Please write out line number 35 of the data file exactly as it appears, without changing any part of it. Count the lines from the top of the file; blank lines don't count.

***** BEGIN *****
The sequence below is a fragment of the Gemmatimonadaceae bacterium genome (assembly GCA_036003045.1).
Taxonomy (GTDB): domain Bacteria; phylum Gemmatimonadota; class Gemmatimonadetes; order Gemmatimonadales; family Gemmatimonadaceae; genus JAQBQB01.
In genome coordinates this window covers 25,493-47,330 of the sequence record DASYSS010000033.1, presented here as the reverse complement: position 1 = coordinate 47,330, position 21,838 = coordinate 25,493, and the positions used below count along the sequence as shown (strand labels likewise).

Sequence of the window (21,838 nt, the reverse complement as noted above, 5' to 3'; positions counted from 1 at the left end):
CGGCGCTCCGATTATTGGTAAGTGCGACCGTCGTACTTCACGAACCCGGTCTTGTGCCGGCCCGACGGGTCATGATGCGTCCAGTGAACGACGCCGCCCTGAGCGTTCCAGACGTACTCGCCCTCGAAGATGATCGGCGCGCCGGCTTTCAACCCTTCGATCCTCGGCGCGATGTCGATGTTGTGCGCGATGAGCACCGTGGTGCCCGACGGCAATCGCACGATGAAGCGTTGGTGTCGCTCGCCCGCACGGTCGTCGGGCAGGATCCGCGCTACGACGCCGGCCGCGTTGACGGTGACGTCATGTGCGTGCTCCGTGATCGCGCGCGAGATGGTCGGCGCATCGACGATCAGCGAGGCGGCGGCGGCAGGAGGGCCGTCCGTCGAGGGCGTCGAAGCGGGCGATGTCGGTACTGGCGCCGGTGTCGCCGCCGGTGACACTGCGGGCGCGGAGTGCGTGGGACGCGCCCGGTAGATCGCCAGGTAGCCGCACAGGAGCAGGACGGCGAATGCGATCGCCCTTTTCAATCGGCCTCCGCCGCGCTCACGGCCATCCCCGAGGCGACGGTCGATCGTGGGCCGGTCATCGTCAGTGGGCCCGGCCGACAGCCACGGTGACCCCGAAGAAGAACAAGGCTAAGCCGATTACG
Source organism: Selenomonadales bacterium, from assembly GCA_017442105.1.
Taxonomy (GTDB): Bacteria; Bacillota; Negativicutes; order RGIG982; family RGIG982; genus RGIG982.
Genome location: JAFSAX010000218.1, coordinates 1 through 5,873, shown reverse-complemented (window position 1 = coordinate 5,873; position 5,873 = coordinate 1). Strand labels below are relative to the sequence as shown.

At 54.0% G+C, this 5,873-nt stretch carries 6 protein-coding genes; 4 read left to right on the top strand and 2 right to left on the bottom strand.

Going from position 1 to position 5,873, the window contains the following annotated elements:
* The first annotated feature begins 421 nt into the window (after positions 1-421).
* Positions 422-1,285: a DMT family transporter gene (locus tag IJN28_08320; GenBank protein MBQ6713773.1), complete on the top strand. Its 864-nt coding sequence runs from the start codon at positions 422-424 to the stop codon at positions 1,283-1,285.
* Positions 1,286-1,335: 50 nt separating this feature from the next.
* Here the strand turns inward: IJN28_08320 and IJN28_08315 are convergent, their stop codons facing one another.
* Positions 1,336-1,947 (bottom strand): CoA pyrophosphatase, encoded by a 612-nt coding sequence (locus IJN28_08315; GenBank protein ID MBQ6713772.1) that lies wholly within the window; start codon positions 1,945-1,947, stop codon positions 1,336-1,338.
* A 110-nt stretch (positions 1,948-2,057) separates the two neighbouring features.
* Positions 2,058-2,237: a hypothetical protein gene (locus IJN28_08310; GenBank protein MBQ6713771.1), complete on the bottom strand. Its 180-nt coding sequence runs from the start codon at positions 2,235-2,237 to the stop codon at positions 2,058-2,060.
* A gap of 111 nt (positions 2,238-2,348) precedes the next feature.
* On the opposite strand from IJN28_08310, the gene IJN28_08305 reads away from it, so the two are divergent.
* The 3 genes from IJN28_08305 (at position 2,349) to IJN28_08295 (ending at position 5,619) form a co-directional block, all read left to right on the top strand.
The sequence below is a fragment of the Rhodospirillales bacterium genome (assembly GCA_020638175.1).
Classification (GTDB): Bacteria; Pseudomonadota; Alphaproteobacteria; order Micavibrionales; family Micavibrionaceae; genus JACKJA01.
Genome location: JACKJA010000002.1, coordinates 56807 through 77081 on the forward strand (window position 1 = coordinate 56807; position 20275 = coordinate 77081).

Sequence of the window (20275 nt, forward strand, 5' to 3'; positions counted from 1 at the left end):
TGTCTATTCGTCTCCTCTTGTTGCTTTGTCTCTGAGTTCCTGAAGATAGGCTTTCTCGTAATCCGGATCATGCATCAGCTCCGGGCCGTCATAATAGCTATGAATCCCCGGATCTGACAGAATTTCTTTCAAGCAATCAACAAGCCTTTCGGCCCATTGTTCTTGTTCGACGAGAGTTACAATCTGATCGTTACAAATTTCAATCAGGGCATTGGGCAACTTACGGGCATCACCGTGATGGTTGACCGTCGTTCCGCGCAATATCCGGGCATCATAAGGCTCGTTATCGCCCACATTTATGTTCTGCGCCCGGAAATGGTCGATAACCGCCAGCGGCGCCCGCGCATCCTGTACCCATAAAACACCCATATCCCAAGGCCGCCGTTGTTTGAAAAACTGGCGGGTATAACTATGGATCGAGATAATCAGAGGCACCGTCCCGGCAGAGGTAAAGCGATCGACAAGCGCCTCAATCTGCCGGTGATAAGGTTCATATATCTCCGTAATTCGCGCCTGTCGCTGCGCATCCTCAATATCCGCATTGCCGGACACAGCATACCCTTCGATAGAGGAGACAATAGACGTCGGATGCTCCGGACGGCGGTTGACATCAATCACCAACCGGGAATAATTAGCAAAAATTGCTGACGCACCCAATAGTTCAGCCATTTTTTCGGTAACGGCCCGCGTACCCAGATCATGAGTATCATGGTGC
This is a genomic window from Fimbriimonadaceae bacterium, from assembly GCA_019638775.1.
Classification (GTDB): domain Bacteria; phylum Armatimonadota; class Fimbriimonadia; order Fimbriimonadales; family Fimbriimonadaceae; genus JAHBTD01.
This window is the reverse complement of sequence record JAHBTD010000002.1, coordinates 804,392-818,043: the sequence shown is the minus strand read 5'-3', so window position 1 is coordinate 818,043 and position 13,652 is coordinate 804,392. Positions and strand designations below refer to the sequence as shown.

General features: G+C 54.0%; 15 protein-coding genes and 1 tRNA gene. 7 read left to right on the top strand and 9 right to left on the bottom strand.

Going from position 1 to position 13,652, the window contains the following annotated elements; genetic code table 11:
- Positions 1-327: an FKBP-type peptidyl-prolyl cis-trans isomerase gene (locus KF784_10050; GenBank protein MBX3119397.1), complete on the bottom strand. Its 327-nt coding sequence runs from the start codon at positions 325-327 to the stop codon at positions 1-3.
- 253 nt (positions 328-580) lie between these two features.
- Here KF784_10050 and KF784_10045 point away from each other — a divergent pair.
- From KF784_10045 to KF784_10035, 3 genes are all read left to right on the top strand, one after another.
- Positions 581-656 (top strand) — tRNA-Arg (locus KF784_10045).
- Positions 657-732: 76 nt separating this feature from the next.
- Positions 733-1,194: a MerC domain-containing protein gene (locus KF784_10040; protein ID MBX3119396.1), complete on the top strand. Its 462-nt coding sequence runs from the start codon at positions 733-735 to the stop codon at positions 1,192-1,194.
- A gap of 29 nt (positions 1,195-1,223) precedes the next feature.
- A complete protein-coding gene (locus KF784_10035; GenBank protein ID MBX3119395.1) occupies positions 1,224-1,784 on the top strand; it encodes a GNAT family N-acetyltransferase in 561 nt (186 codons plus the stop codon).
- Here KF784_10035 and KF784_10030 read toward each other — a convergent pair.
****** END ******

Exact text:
- Positions 581-656 (top strand) — tRNA-Arg (locus KF784_10045).